Visiting the Martin Luther King Childhood Home

Martin Luther King


First, in honor of Black History Month I wanted to honor Dr. Martin Luther King (MLK).   I wanted to share a few pictures that I took when I visited the Martin Luther King childhood home and the MLK Center for Non-Violent Social Change in Atlanta, Ga.  What a memorable trip.  Next, this is a picture of my sister and me sitting on the front porch of the home Dr. King grew up in.   Additionally, I will always treasure this picture.  Most importantly, I will cherish the feelings that I had when I stepped upon that porch.  It literally sent chills through me.

Witnessing history was truly an emotional experience, especially since the Civil Rights movement impacted me and my family significantly. Sharing it with my sister put the icing on the cake. We always have a good time together.




The home has been beautifully maintained and has lots of character.  It is actually quite large, four bedrooms, dining room, kitchen, study, parlor/living room, a bathroom and a huge backyard. I love the wrap around porch.



Martin Luther King wagon


This is the farm wagon that carried Dr. King’s coffin from his Ebenezer Baptist Church to Morehouse College, his alma mater, for the second service.  The wagon was pulled by 2 mules through Atlanta for 3.5 miles.  If everyone remembers, Mrs. King walked with her children ahead of the wagon in the funeral procession.


Martin Luther King


This is Dr. King’s final resting place at the King Center in Atlanta.  His wife Coretta Scott King was laid to rest beside him.


Martin Luther King
Last, across from the Kings’ Crypt is the eternal flame.  There is also the Civil Right Walk of Fame. Below are a few prints from the walk which include Dr. Maya Angelo, Sidney Poitier, Magic Johnson, and Maynard Jackson.  Maynard Jackson was the first black mayor in Atlanta.  My brother, Dr. Robert Holmes, wrote Maynard Jackson’s biography.
Finally, I hope that you enjoyed the photos of Dr. Martin Luther King childhood home.  Furthermore, I hope you remember and honor what Dr. King dedicated his life doing.   Be kind to and love one another, and take the time to learn something new during Black History Month.  Additionally, you may also like:  African American Inventors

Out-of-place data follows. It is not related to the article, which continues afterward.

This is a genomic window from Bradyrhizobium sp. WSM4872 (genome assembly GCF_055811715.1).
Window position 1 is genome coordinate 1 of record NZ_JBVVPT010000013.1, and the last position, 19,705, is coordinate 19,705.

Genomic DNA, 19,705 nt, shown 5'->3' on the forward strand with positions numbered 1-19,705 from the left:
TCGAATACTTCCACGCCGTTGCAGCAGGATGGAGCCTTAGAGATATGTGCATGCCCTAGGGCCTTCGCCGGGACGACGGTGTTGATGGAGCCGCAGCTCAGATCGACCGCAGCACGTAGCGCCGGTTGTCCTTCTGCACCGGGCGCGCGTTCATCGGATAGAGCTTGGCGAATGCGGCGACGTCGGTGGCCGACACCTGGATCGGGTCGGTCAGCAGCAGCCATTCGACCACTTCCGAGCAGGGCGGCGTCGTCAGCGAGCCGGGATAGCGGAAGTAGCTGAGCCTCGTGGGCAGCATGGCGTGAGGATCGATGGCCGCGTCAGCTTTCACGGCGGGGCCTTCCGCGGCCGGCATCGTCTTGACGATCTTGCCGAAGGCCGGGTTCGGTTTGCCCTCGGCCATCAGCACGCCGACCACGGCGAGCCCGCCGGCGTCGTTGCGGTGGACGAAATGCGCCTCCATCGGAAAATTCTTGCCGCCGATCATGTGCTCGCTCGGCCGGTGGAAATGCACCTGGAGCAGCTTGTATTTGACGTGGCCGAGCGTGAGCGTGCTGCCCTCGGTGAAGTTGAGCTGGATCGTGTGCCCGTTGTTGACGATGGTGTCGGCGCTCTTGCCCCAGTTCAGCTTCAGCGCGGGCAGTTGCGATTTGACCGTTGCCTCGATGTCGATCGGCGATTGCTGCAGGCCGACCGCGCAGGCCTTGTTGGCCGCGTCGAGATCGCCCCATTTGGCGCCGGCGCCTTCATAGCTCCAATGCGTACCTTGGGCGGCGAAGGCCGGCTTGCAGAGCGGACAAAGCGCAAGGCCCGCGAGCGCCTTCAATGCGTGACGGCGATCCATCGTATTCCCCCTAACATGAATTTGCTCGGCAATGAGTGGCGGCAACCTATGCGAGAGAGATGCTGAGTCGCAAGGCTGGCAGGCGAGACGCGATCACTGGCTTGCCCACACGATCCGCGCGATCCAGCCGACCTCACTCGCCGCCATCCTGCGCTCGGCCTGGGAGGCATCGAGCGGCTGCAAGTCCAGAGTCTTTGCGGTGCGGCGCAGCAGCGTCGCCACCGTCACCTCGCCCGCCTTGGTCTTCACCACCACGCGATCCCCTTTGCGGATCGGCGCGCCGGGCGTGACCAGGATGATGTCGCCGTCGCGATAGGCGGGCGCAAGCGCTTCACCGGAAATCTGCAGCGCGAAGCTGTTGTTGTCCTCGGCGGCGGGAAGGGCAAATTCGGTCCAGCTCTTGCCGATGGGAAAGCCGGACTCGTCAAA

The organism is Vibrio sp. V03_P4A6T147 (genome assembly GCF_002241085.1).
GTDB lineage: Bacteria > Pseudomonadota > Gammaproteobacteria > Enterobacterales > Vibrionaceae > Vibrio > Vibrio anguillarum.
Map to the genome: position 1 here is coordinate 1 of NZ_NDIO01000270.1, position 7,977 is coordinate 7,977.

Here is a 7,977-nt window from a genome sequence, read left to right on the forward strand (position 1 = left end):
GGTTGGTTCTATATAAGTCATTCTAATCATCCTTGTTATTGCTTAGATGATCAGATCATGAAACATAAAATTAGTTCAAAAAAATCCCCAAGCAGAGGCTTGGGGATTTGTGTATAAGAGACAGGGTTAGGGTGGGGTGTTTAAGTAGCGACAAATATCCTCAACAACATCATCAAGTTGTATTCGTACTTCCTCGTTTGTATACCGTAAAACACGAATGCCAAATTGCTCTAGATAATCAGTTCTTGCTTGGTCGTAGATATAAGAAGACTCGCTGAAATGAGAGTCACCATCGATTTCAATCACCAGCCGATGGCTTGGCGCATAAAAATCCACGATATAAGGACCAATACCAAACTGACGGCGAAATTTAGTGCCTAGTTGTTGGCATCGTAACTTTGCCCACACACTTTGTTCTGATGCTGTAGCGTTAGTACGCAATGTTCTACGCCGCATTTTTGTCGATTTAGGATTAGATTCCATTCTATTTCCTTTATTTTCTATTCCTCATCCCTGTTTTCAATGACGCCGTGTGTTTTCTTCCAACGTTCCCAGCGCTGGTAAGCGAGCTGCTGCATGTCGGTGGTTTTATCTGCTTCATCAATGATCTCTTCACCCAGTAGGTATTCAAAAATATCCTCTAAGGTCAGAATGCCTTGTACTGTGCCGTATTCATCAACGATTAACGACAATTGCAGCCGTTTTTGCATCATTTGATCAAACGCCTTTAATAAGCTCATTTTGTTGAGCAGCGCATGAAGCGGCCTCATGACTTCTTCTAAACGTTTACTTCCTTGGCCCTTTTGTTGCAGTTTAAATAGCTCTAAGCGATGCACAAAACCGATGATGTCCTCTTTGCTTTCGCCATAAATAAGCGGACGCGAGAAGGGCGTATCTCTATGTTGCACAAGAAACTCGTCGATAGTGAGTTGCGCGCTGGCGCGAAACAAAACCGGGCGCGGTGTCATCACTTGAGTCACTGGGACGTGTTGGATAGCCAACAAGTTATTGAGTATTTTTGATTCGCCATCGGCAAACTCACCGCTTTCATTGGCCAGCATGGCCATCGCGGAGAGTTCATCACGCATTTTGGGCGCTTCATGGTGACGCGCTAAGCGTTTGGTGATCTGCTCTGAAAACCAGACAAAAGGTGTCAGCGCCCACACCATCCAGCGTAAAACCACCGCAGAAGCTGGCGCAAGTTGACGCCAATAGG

1. What amazing pictures. That must have been such a special trip. I hate that our country ever had to go through anything like this but I am glad that I was there to witness the change. I know things are far from perfect yet but they are getting better thanks to Dr. King and people like him. Thanks for sharing.

    • Hi Kc.  It does my heart good to see how far we've come.  We still have a long way to go, but I think Dr. King would be proud of his legacy.  Thanks for stopping by. 

  2. I enjoyed seeing these glimpses of Dr. King's personal life and the close-ups from his memorial. A fitting tribute to a truly honorable man whose legacy is evolving into the words you state in your last paragraph: "Be kind to and love one another!"

    • Hi J.  It was an amazing trip. Seeing his childhood home and than visiting the MLK Center for Non Violence was one of my most memorable trips. I love being able to visit places of history. I try hard to live by my motto "Be kind to and love one another". It sure makes the world a much better place to live in. 

  3. I've been to George Washington Carver's home in Missouri and Will Rogers' home in Oklahoma. There is something really special about seeing where people who made such a big difference in our history and culture come from. To see that so many come from humble beginnings just like most of the people in our country.

    I love that home. My dream home looks very similar to Dr. King's. Did it have a window seat upstairs at the end of the hall? Mine has one. (My dream home I mean)

    • Yes, it is amazing that most came from humble beginnings.  Dr. King's house did have a window seat at the end of the upstairs hallway, lol. I hope you get your dream home some day. 

  4. Beautiful house, beautiful and painful memories!!. Thanks

    • Hi Fabulosa, Yes some of the memories are painful. I try to focus on the positive that came of the civil rights movement. Dr. King's death was not in vain.  The house is beautiful.  I really enjoyed the visit.

  5. Thanks for sharing your experience and pictures.